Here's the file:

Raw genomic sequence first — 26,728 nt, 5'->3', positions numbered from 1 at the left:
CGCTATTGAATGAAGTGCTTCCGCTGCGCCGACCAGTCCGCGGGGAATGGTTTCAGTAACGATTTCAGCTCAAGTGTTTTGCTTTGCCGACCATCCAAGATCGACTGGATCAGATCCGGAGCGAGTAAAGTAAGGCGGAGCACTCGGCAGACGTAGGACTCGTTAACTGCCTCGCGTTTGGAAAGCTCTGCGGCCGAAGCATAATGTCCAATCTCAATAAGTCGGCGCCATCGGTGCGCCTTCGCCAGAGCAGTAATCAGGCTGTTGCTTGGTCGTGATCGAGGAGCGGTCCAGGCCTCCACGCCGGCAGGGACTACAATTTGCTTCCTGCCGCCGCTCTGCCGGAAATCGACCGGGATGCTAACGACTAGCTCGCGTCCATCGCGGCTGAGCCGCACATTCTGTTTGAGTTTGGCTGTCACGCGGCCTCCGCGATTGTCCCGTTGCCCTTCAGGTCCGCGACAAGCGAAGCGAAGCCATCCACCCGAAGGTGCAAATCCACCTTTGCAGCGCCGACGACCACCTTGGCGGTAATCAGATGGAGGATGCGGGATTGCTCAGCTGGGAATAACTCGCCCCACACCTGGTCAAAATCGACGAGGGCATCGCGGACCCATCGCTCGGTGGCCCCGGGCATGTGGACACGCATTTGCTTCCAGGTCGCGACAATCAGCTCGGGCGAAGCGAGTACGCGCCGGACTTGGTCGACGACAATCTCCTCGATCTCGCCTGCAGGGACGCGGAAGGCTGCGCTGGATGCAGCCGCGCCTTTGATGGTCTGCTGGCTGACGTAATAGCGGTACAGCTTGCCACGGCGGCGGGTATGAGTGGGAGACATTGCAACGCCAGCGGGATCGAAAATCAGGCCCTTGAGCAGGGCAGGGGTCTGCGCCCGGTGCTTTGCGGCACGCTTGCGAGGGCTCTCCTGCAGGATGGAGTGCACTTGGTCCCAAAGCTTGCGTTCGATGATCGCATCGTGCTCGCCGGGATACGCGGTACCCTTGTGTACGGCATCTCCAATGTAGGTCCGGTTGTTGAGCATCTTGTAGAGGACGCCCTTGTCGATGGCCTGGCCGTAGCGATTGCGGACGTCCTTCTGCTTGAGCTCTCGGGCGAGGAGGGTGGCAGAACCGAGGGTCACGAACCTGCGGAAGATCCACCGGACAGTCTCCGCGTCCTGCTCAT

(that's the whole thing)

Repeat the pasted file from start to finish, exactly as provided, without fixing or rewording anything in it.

Raw genomic sequence first — 26,728 nt, 5'->3', positions numbered from 1 at the left:
CGCTATTGAATGAAGTGCTTCCGCTGCGCCGACCAGTCCGCGGGGAATGGTTTCAGTAACGATTTCAGCTCAAGTGTTTTGCTTTGCCGACCATCCAAGATCGACTGGATCAGATCCGGAGCGAGTAAAGTAAGGCGGAGCACTCGGCAGACGTAGGACTCGTTAACTGCCTCGCGTTTGGAAAGCTCTGCGGCCGAAGCATAATGTCCAATCTCAATAAGTCGGCGCCATCGGTGCGCCTTCGCCAGAGCAGTAATCAGGCTGTTGCTTGGTCGTGATCGAGGAGCGGTCCAGGCCTCCACGCCGGCAGGGACTACAATTTGCTTCCTGCCGCCGCTCTGCCGGAAATCGACCGGGATGCTAACGACTAGCTCGCGTCCATCGCGGCTGAGCCGCACATTCTGTTTGAGTTTGGCTGTCACGCGGCCTCCGCGATTGTCCCGTTGCCCTTCAGGTCCGCGACAAGCGAAGCGAAGCCATCCACCCGAAGGTGCAAATCCACCTTTGCAGCGCCGACGACCACCTTGGCGGTAATCAGATGGAGGATGCGGGATTGCTCAGCTGGGAATAACTCGCCCCACACCTGGTCAAAATCGACGAGGGCATCGCGGACCCATCGCTCGGTGGCCCCGGGCATGTGGACACGCATTTGCTTCCAGGTCGCGACAATCAGCTCGGGCGAAGCGAGTACGCGCCGGACTTGGTCGACGACAATCTCCTCGATCTCGCCTGCAGGGACGCGGAAGGCTGCGCTGGATGCAGCCGCGCCTTTGATGGTCTGCTGGCTGACGTAATAGCGGTACAGCTTGCCACGGCGGCGGGTATGAGTGGGAGACATTGCAACGCCAGCGGGATCGAAAATCAGGCCCTTGAGCAGGGCAGGGGTCTGCGCCCGGTGCTTTGCGGCACGCTTGCGAGGGCTCTCCTGCAGGATGGAGTGCACTTGGTCCCAAAGCTTGCGTTCGATGATCGCATCGTGCTCGCCGGGATACGCGGTACCCTTGTGTACGGCATCTCCAATGTAGGTCCGGTTGTTGAGCATCTTGTAGAGGACGCCCTTGTCGATGGCCTGGCCGTAGCGATTGCGGACGTCCTTCTGCTTGAGCTCTCGGGCGAGGAGGGTGGCAGAACCGAGGGTCACGAACCTGCGGAAGATCCACCGGACAGTCTCCGCGTCCTGCTCAT